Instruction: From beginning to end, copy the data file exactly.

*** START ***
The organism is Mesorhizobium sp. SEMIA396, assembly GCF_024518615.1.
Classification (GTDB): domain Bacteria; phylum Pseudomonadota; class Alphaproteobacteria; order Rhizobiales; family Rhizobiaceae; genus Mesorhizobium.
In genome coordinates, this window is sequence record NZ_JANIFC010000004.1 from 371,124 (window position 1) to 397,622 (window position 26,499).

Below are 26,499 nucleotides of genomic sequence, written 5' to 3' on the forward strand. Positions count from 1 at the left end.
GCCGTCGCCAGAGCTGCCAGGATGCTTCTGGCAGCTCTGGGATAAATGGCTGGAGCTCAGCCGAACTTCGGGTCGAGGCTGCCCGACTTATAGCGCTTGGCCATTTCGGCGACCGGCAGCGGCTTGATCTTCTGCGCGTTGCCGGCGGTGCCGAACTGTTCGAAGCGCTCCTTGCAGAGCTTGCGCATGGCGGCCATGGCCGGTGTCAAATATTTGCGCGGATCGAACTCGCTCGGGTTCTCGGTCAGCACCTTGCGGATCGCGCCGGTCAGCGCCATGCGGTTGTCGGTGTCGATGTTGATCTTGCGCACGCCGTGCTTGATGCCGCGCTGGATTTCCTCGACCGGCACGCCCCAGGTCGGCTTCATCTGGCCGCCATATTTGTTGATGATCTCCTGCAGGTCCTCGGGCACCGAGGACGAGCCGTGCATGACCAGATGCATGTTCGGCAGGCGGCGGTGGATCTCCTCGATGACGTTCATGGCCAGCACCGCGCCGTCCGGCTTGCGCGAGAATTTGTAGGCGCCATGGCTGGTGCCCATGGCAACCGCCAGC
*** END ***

The organism is Mesorhizobium sp. SEMIA396, assembly GCF_024518615.1.
Classification (GTDB): domain Bacteria; phylum Pseudomonadota; class Alphaproteobacteria; order Rhizobiales; family Rhizobiaceae; genus Mesorhizobium.
In genome coordinates, this window is sequence record NZ_JANIFC010000004.1 from 371,124 (window position 1) to 397,622 (window position 26,499).

Below are 26,499 nucleotides of genomic sequence, written 5' to 3' on the forward strand. Positions count from 1 at the left end.
GCCGTCGCCAGAGCTGCCAGGATGCTTCTGGCAGCTCTGGGATAAATGGCTGGAGCTCAGCCGAACTTCGGGTCGAGGCTGCCCGACTTATAGCGCTTGGCCATTTCGGCGACCGGCAGCGGCTTGATCTTCTGCGCGTTGCCGGCGGTGCCGAACTGTTCGAAGCGCTCCTTGCAGAGCTTGCGCATGGCGGCCATGGCCGGTGTCAAATATTTGCGCGGATCGAACTCGCTCGGGTTCTCGGTCAGCACCTTGCGGATCGCGCCGGTCAGCGCCATGCGGTTGTCGGTGTCGATGTTGATCTTGCGCACGCCGTGCTTGATGCCGCGCTGGATTTCCTCGACCGGCACGCCCCAGGTCGGCTTCATCTGGCCGCCATATTTGTTGATGATCTCCTGCAGGTCCTCGGGCACCGAGGACGAGCCGTGCATGACCAGATGCATGTTCGGCAGGCGGCGGTGGATCTCCTCGATGACGTTCATGGCCAGCACCGCGCCGTCCGGCTTGCGCGAGAATTTGTAGGCGCCATGGCTGGTGCCCATGGCAACCGCCAGC